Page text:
A solar farm covering an area of over 60 football pitches in the Herefordshire countryside has been given unanimous backing.

As the Hereford Times reported in November, Conrad Energy of Oxfordshire was seeking the go-ahead to install the photovoltaic arrays and associated infrastructure across 46 hectares straddling the river Frome between Dormington and Mordiford.

The array would generate renewable power domestically for 11,000 homes and provide biodiversity benefits, the company’s application said. After 35 years it would be decommissioned and the site restored to farmland.

Given the strong feelings the proposal had generated locally, with 14 objections being submitted, it was passed to today’s (May 24) meeting of the council planning committee to decide on.

Coun Julia Cotton of Dormington and Mordiford Group Parish Council said that discussions with the company had led to increased planting to screen the panels.

Conrad’s agent George Hall said the proposal had also been scaled down in size after local consultation.


But nearby resident Paul Williams told the committee that he and other neighbours shared concerns that the proposal would convert the rural landscape into “a large metallic and glass structure of industrial proportions”.

“I am unaware of any benefits to the local community,” he said. “There will be minimal local employment, we will have no cheaper electricity or subsidised solar panels.”

Ward councillor John Hardwick welcomed the reduction in the “exceptionally high” phosphate levels in the Frome valley that the scheme would bring due to removal of livestock. But he acknowledged there was “a fine balance between for and against this application” due to its landscape impact.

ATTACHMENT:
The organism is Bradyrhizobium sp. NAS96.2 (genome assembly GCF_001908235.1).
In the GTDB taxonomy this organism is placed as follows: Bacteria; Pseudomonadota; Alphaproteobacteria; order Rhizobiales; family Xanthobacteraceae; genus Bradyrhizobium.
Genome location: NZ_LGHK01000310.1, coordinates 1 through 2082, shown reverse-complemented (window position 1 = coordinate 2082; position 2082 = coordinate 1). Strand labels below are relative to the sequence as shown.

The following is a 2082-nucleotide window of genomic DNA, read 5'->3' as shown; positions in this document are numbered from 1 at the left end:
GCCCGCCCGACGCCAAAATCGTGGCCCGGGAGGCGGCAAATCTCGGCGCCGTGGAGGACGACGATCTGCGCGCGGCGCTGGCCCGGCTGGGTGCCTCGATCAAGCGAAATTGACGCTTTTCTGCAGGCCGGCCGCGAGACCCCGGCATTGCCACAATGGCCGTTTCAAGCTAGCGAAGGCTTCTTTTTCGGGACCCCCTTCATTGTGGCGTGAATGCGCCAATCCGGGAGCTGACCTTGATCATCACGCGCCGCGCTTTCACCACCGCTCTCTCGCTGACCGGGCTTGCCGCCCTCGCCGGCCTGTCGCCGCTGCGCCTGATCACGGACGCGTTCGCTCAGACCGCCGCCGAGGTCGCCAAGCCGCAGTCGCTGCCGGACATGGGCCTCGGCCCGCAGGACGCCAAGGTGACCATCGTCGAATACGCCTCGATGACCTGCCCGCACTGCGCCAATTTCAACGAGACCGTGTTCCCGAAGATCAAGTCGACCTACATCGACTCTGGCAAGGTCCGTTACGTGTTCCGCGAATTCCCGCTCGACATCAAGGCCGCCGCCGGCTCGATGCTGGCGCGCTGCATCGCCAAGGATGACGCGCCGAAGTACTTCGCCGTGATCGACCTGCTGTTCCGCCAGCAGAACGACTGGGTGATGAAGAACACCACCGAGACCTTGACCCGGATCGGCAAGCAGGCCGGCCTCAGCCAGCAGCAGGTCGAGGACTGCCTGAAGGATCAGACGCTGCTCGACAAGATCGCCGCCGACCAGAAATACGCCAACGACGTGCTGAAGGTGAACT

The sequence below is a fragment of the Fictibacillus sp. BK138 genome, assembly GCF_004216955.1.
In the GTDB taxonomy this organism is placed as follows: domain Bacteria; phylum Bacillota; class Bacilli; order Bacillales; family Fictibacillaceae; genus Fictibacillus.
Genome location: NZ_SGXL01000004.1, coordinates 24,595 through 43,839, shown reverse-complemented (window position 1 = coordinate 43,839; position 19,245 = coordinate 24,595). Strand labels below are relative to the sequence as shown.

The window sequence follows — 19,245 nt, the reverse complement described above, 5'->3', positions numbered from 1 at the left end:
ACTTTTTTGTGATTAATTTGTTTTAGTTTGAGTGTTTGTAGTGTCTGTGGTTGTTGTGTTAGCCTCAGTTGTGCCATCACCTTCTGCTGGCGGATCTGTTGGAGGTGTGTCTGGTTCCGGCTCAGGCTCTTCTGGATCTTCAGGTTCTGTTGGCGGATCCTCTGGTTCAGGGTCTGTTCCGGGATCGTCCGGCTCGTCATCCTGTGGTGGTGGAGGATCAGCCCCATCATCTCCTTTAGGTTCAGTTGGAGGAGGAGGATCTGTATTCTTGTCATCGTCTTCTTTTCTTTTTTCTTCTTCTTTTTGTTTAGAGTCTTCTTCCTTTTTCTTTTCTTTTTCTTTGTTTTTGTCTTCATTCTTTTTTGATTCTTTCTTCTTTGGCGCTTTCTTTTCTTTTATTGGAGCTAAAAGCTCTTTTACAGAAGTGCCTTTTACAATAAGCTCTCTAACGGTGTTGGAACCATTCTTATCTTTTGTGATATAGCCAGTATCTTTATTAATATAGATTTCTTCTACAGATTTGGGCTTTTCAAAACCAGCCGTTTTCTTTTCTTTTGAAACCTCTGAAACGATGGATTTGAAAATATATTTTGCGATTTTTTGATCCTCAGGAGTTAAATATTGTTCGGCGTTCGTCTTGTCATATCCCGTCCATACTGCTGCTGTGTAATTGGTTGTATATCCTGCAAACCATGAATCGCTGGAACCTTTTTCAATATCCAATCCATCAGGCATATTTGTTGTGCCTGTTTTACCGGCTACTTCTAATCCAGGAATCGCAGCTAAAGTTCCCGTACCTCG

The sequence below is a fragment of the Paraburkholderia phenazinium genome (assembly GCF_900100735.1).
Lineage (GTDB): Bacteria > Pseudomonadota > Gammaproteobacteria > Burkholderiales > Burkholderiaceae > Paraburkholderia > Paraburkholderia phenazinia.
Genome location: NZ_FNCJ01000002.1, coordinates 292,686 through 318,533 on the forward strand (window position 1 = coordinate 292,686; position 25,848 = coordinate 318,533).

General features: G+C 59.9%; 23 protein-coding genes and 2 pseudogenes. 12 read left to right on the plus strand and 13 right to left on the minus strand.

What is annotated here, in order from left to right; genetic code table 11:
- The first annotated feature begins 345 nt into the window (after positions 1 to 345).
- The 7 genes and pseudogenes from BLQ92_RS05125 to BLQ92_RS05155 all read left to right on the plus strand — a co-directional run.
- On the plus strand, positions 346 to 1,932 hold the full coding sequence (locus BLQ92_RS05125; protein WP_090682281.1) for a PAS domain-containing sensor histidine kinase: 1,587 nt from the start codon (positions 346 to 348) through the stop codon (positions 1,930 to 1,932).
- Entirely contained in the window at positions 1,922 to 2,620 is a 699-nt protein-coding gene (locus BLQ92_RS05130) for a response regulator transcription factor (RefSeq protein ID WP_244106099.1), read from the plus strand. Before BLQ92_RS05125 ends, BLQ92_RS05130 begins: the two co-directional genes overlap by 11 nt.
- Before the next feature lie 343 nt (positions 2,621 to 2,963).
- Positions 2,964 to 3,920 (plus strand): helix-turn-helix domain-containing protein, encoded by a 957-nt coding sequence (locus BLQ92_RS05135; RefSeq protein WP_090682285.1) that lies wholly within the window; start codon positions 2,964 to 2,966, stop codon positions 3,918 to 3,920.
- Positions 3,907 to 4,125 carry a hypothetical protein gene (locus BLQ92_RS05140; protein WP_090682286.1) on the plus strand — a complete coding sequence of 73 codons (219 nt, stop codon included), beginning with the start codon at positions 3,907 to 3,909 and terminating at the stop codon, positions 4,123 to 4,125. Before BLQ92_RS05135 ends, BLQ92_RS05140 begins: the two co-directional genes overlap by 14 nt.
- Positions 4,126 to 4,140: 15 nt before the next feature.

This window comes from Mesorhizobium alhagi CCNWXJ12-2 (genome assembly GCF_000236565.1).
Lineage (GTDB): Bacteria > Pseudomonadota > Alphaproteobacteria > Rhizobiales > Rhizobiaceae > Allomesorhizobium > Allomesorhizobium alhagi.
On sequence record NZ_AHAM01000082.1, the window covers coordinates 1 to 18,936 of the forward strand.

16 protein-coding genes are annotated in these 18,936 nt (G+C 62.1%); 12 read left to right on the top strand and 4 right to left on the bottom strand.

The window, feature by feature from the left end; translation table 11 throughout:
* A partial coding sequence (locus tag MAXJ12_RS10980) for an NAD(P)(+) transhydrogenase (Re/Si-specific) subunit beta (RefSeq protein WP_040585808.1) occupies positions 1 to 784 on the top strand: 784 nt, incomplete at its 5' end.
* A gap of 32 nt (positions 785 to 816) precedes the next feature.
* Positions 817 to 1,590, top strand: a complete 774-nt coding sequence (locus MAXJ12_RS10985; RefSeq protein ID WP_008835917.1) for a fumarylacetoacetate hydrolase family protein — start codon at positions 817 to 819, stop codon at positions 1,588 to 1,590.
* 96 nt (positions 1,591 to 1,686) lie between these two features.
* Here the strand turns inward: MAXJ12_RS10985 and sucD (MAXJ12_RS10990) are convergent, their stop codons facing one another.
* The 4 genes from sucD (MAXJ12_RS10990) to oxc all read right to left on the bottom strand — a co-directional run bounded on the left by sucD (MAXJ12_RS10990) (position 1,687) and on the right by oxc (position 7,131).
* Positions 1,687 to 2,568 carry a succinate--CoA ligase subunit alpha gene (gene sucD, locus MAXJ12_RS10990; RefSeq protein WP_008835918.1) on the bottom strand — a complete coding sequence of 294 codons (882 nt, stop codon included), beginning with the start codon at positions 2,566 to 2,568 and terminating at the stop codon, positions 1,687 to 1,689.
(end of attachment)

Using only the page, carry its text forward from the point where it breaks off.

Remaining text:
Though “temporary”, the solar arrays would “last longer than me or many others in this room”, he added.

Coun Paul Andrews, in whose ward the proposed scheme also lies, said he accepted the need to cut carbon and fossil fuel use. But if national policy required new homes to have solar panels, “schemes like this wouldn’t need to come to us”, he noted.

Planning committee vice-chairman Coun Paul Rone described the proposal as “one of the most important that’s come before me, and a big decision for us to make”.

Chairman Coun Terry James said the consultation between the applicant and the two parish councils before the bid was submitted “had been an exemplar”.

In the end, the committee backed the proposal unanimously. A proposed condition put forward by Coun Jeremy Milln that the project’s impact on wild birds be monitored was also approved.